1998 (1)

G. Moore, “Cramming more components onto integrated circuits,” Proc. IEEE 86, 82–85 (1998).
[Crossref]

Alerstam, E.

Andersson-Engels, S.

Aoshima, K.

Biedermann, B. R.

Boas, D. A.

Duker, J.

Eigenwillig, C. M.

Fang, Q.

Fujimoto, J.

Goodman, J.

J. Goodman, Statistical Optics (Wiley, 2000).

Han, T. D.

Hasegawa, H.

Huber, R.

Itagaki, T.

Y. Watanabe and T. Itagaki, “Real-time display on SD-OCT using a linear-in-wavenumber spectrometer and a graphics processing unit,” Proc. SPIE 7554, 75542S (2010).
[Crossref]

Y. Watanabe and T. Itagaki, “Real-time display on Fourier domain optical coherence tomography system using a graphics processing unit,” J. Biomed. Opt. 14, 060506 (2009).
[Crossref]

Kang, J. U.

Klein, T.

Ko, T.

Kolbitsch, C.

Koseki, H.

Kowalczyk, A.

Lee, K. K. C.

Leitgeb, R. A.

Leung, M. K. K.

Li, J.

Liang, J.

Lilge, L.

Lo, W. C. Y.

Lu, B.

Maeno, S.

Mariampillai, A.

Molday, L.

J. Xu, L. Molday, R. Molday, and M. Sarunic, “In vivo imaging of the mouse model of X-linked juvenile retinoschisis with Fourier domain optical coherence tomography,” Invest. Ophthalmol. Visual Sci. 50, 2989 (2009).
[Crossref]

Molday, R.

J. Xu, L. Molday, R. Molday, and M. Sarunic, “In vivo imaging of the mouse model of X-linked juvenile retinoschisis with Fourier domain optical coherence tomography,” Invest. Ophthalmol. Visual Sci. 50, 2989 (2009).
[Crossref]

Moore, G.

G. Moore, “Cramming more components onto integrated circuits,” Proc. IEEE 86, 82–85 (1998).
[Crossref]

Munce, N. R.

Qu, X.

Ren, N.

Rose, J.

Sarunic, M.

J. Xu, L. Molday, R. Molday, and M. Sarunic, “In vivo imaging of the mouse model of X-linked juvenile retinoschisis with Fourier domain optical coherence tomography,” Invest. Ophthalmol. Visual Sci. 50, 2989 (2009).
[Crossref]

Schmoll, T.

Srinivasan, V.

Standish, B. A.

Tian, J.

Vitkin, I. A.

Watanabe, Y.

Y. Watanabe and T. Itagaki, “Real-time display on SD-OCT using a linear-in-wavenumber spectrometer and a graphics processing unit,” Proc. SPIE 7554, 75542S (2010).
[Crossref]

Y. Watanabe, S. Maeno, K. Aoshima, H. Hasegawa, and H. Koseki, “Real-time processing for full-range Fourier-domain optical-coherence tomography with zero-filling interpolation using multiple graphic processing units,” Appl. Opt. 49, 4756–4762 (2010).
[Crossref] [PubMed]

Y. Watanabe and T. Itagaki, “Real-time display on Fourier domain optical coherence tomography system using a graphics processing unit,” J. Biomed. Opt. 14, 060506 (2009).
[Crossref]

Wieser, W.

Wojtkowski, M.

Xu, J.

J. Xu, L. Molday, R. Molday, and M. Sarunic, “In vivo imaging of the mouse model of X-linked juvenile retinoschisis with Fourier domain optical coherence tomography,” Invest. Ophthalmol. Visual Sci. 50, 2989 (2009).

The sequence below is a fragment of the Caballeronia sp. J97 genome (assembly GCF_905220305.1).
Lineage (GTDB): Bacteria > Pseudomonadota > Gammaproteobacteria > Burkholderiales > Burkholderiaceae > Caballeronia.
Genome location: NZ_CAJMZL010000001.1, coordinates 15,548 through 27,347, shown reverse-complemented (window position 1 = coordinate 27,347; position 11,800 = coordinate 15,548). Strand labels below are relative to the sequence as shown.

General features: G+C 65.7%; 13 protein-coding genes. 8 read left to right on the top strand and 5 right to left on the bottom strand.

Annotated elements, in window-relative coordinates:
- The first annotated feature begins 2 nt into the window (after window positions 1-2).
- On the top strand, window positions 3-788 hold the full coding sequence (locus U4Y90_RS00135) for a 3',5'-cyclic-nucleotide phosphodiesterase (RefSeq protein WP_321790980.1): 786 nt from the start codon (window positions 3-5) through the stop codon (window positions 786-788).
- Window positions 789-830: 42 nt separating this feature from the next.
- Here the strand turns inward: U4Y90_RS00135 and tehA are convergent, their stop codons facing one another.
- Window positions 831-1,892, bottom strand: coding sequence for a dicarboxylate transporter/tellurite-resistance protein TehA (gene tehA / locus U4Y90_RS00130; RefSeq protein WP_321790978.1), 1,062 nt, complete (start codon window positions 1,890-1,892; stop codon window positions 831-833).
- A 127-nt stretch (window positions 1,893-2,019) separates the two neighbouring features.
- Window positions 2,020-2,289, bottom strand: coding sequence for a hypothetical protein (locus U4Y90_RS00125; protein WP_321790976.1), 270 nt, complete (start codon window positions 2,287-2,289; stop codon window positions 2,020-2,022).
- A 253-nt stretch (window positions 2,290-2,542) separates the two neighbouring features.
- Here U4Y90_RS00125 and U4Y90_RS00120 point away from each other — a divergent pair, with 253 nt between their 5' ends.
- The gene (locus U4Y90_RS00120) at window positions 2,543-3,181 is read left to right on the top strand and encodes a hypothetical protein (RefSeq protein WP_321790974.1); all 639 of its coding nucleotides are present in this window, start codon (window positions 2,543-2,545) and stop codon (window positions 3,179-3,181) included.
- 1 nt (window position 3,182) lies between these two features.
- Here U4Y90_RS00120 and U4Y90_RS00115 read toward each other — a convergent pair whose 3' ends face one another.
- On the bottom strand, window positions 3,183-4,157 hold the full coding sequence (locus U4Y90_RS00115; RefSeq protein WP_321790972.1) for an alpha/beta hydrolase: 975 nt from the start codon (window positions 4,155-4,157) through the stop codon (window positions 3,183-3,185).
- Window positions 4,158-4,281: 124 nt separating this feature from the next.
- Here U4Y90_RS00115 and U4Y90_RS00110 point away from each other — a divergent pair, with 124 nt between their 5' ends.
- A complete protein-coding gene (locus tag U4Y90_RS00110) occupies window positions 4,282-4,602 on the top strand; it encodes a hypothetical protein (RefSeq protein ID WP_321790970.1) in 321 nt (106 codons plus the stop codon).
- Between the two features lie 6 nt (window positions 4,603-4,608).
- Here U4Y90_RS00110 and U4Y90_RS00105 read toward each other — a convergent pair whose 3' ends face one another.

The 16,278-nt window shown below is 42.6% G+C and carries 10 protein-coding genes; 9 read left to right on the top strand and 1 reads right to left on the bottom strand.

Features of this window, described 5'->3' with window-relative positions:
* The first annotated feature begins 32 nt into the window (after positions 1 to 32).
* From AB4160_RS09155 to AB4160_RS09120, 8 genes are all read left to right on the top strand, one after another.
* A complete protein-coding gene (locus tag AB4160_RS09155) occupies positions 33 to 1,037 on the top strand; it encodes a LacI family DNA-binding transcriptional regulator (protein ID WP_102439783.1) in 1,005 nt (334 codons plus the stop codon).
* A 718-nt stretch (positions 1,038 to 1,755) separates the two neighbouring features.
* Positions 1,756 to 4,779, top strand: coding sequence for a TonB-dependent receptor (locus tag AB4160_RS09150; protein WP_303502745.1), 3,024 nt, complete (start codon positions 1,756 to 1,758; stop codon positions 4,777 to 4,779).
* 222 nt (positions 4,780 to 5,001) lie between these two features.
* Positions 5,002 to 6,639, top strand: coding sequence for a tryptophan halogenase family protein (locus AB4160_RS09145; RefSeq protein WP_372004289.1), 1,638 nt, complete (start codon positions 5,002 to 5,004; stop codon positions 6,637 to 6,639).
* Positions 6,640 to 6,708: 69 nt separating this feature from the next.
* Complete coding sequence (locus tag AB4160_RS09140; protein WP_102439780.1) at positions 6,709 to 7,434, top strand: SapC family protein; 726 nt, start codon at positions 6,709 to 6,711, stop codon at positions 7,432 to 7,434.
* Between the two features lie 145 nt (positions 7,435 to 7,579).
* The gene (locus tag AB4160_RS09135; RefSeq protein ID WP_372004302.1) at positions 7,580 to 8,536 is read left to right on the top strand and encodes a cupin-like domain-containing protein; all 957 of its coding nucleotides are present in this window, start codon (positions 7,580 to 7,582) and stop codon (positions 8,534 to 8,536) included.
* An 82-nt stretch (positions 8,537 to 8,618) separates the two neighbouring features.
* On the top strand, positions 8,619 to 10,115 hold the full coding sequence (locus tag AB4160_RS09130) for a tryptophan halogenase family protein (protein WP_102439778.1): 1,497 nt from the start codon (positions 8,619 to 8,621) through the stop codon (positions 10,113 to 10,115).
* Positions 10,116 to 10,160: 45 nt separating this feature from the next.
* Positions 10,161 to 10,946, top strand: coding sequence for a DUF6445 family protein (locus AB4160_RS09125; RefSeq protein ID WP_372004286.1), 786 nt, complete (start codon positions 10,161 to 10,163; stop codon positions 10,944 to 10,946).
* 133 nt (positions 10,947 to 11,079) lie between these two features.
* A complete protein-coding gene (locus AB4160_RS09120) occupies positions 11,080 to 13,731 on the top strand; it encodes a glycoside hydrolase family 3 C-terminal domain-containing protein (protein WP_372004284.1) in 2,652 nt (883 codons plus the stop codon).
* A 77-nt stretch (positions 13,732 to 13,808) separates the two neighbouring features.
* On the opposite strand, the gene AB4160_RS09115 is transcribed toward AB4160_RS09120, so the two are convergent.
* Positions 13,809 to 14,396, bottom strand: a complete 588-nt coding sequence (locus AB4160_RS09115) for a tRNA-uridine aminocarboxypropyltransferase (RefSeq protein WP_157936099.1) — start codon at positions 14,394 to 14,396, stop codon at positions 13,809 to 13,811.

[Crossref]

Yang, V. X. D.

Zhang, K.

Appl. Opt. (1)

Biomed. Opt. Express (1)

Invest. Ophthalmol. Visual Sci. (1)

J. Xu, L. Molday, R. Molday, and M. Sarunic, “In vivo imaging of the mouse model of X-linked juvenile retinoschisis with Fourier domain optical coherence tomography,” Invest. Ophthalmol. Visual Sci. 50, 2989 (2009).
[Crossref]

J. Biomed. Opt. (1)

Y. Watanabe and T. Itagaki, “Real-time display on Fourier domain optical coherence tomography system using a graphics processing unit,” J. Biomed. Opt. 14, 060506 (2009).
[Crossref]

Opt. Express (6)

Opt. Lett. (1)

Proc. IEEE (1)

G. Moore, “Cramming more components onto integrated circuits,” Proc. IEEE 86, 82–85 (1998).
[Crossref]

Proc. SPIE (1)

Y. Watanabe and T. Itagaki, “Real-time display on SD-OCT using a linear-in-wavenumber spectrometer and a graphics processing unit,” Proc. SPIE 7554, 75542S (2010).
[Crossref]

Other (7)

J. Goodman, Statistical Optics (Wiley, 2000).

“NVIDIA CUDA Programming Guide,” (2009), http ://developer.nvidia.com/object/cuda_2_3_downloads.html.

“CUDA CUFFT Library,” 2009, http ://developer.nvidia.com/object/cuda_2_3_downloads.html.

Ideally, the postprocessed data should be directly copied into the frame buffer on the GPU for display without additional copies between host and device.

“CUDA Visual Profiler,” 2009, http ://developer.nvidia.com/object/cuda_2_3_downloads.html.

Because of the overhead incurred from initiating data transfers between device and host memory, data copies need to be “batched” (i.e., multiple individual copies grouped together into a single multiword copy) to amortize this cost . In Fig. , a batch size of 8192 was used.

Integrated GPUs are packaged on the same chip as the system memory controller and system I/O controller to provide a compact, low cost, low power-consumption solution. Because of these design constraints, they provide less processing power and fewer processing cores to meet the requirements.

Cited By

OSA participates in Crossref's Cited-By Linking service. Citing articles from OSA journals and other participating publishers are listed here.

Alert me when this article is cited.


Figures (6)

Fig. 1
Fig. 1

FD-OCT processing flow.

Fig. 2
Fig. 2

The complete FD-OCT system using GPU as coprocessor.

Fig. 3
Fig. 3

Algorithm flowchart for GPU and sample retina image.

Fig. 4
Fig. 4

Percentage of GPU functions’ runtime.

Fig. 5
Fig. 5

Performance against A-scan batch sizes.

Fig. 6
Fig. 6

Processing-only line rate over different A-scan on two GPUs.

Tables (1)

Tables Icon

Table 1 Specifications for GPU in Discussion

Metrics